continue reading

300 قسمت

Artwork
iconاشتراک گذاری
 
Manage episode 402207374 series 105726
محتوای ارائه شده توسط The Cinematography Podcast. تمام محتوای پادکست شامل قسمت‌ها، گرافیک‌ها و توضیحات پادکست مستقیماً توسط The Cinematography Podcast یا شریک پلتفرم پادکست آن‌ها آپلود و ارائه می‌شوند. اگر فکر می‌کنید شخصی بدون اجازه شما از اثر دارای حق نسخه‌برداری شما استفاده می‌کند، می‌توانید روندی که در اینجا شرح داده شده است را دنبال کنید.https://fa.player.fm/legal
We have the multi-talented Kays Al-Atrakchi as our special guest host this week! Shortly after working together on A Star Is Born, director and actor Bradley Cooper told cinematographer Matty Libatique that he'd like their next project to be about conductor Leonard Bernstein. Cooper hadn't even begun writing the screenplay for Maestro yet, but over the next six years, he and Matty discussed how to evolve the story and shoot the biopic. They spent a lot of time shooting tests in multiple formats. Matty and Cooper decided to shoot on Kodak film, using both black and white and color, and two different aspect ratios (1.33:1 and 1.85:1) for the story. The film takes place over 50 years, and it was important to test the aging makeup and prosthetics Cooper would wear as Bernstein. Maestro was a complex story to tell, and Cooper wanted to explore Bernstein's life in as many visually creative ways as possible. Every shot was thought out, including all the montages that deal with the passage of time. For several scenes, much of what Cooper had described on the page was what ended up on screen. “It's one of those rare cases where the the writing really matched up with what we ended up doing, very early on. There were subsequent drafts, but those moments that he had crafted ahead of time never went away,” says Matty. In order to keep himself organized, Matty created a spreadsheet that mapped out all the shots and equipment for every beat and scene in the script, which could also be altered if Cooper made changes. At the heart of Maestro is the complicated relationship between Leonard Bernstein and his wife Felicia Montealegre. Cooper frequently used the motif of Montealegre waiting in the wings for Bernstein, as she put everything in her life on hold to be with him. Their love grounds the story, and Matty wanted it to look as naturalistic as possible. “Instead of going for the glam, even though it might feel like an old movie at the beginning of the film, I was trying to keep it more candid... I think Bradley and I gravitate towards naturalism because we don't want anything that smells false or pretentious. It's just something to stay away from. Bradley has a real sensitivity to it.” Cooper's approach as a director is extremely artistic and sensitive to the emotions in the scene, and he doesn't use a conventional shot list or get traditional coverage. If the scene feels wrong after they've shot it, he and Matty will mull it over and then come up with a better way to shoot it. “Bradley is so editorially minded, he keeps in mind whether or not we're going to end a scene in a wide or start in a wide or ended in tight or start in a tight. So those are conscious decisions, but they aren't necessarily made ahead of time. We respond to the space and we respond to the light. And then we just react and it's organic, it's his process.” Maestro is available on Netflix. https://www.netflix.com/title/81171868 Matty Libatique is nominated for an Academy Award for Best Cinematography. Find Matty Libatique: Instagram @libatique Sponsored by Hot Rod Cameras www.hotrodcameras.com The Cinematography Podcast website: www.camnoir.com Facebook: @cinepod Instagram: @thecinepod Twitter: @ShortEndz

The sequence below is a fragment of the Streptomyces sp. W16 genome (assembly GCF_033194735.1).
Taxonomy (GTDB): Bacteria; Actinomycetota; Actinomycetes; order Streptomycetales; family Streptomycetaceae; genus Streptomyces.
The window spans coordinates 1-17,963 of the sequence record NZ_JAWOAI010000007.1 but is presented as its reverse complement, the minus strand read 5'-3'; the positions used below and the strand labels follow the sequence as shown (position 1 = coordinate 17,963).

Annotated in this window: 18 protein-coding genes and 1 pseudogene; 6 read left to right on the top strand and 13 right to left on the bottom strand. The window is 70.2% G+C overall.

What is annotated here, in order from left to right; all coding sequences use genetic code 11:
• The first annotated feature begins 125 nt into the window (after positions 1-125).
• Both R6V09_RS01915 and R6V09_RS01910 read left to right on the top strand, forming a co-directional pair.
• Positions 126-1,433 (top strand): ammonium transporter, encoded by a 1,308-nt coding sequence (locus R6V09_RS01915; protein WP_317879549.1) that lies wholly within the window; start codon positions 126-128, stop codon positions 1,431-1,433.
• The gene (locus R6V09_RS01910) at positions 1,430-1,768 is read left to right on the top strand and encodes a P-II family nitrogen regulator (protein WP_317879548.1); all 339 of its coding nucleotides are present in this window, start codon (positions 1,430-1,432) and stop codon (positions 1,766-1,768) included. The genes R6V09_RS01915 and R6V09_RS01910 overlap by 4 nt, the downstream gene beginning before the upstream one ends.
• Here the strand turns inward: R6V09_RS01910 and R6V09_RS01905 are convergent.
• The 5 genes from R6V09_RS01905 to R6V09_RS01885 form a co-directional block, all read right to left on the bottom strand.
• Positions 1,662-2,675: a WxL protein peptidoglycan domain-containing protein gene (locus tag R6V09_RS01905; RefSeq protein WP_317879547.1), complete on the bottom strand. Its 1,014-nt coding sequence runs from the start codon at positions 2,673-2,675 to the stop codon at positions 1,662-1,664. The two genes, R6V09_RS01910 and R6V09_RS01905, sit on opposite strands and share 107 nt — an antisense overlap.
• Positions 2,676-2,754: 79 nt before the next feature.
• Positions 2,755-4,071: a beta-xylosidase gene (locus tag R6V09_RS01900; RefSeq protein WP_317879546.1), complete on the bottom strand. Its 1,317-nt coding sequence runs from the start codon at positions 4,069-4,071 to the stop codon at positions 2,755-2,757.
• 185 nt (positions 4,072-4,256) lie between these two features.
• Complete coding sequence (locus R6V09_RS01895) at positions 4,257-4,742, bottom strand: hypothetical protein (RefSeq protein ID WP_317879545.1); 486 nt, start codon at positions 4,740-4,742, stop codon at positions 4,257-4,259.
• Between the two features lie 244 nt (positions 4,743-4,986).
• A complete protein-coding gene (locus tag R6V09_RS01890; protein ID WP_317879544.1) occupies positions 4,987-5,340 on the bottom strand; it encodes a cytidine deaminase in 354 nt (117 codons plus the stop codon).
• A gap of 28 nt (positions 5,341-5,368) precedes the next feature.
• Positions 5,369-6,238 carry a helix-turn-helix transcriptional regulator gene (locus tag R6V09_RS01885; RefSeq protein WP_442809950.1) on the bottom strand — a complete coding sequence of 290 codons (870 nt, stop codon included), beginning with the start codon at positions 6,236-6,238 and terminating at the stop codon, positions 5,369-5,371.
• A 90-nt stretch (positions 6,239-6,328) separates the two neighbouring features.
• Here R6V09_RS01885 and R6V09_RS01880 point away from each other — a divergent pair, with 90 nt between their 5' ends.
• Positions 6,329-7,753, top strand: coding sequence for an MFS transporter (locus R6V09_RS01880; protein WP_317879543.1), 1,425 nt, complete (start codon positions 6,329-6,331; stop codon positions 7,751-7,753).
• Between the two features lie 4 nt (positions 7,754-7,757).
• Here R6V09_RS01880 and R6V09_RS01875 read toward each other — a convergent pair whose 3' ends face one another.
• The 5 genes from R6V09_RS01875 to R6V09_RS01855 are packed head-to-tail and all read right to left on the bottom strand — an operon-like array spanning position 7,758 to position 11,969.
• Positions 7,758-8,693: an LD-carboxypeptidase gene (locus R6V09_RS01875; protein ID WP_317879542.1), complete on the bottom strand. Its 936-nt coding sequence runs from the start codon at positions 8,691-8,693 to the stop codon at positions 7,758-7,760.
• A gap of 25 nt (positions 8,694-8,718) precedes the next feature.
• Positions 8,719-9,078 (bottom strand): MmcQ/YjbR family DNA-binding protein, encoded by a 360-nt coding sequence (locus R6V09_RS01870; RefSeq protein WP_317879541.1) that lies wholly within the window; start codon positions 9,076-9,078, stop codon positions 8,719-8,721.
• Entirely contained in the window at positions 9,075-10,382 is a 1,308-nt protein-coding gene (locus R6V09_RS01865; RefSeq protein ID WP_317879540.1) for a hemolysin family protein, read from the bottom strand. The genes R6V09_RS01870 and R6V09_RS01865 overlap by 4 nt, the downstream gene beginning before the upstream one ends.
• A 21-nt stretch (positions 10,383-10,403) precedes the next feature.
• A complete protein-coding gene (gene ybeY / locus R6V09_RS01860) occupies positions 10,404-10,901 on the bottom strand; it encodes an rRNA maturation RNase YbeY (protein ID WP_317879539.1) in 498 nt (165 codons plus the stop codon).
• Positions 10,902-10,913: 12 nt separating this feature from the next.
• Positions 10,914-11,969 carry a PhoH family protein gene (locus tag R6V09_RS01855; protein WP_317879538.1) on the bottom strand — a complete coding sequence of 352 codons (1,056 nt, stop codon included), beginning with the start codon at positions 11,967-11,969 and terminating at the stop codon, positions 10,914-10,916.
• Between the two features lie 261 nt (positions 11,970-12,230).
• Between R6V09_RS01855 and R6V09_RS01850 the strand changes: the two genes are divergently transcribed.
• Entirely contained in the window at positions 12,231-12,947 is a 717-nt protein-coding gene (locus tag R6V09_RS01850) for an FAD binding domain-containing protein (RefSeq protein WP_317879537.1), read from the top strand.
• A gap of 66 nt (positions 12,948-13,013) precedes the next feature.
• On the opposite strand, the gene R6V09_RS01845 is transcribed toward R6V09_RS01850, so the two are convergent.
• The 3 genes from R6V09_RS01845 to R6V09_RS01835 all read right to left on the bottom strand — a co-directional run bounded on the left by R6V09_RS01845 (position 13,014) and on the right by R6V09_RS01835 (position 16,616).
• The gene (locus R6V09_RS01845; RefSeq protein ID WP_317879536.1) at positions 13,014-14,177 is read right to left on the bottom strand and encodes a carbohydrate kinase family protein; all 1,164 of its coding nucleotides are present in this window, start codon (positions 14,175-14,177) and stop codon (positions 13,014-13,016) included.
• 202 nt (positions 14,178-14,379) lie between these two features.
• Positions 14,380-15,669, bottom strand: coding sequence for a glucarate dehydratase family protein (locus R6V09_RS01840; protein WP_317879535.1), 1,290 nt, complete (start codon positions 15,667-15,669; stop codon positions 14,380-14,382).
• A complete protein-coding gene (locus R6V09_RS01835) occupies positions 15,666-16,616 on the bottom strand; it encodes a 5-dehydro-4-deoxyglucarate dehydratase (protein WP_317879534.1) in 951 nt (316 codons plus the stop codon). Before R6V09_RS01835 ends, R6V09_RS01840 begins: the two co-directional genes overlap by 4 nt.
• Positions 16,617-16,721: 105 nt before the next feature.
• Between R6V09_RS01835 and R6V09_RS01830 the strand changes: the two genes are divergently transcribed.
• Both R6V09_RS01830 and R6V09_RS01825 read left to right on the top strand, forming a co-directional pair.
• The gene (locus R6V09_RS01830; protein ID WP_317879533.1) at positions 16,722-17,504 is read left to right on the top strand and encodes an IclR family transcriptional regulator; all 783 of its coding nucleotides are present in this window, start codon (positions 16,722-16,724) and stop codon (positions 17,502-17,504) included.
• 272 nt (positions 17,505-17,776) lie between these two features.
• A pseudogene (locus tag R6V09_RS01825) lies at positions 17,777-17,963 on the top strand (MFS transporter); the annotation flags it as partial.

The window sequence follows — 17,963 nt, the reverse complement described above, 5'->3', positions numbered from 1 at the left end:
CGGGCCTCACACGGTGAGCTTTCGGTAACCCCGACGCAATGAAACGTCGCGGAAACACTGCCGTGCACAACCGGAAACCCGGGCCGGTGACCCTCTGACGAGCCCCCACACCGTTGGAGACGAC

continue reading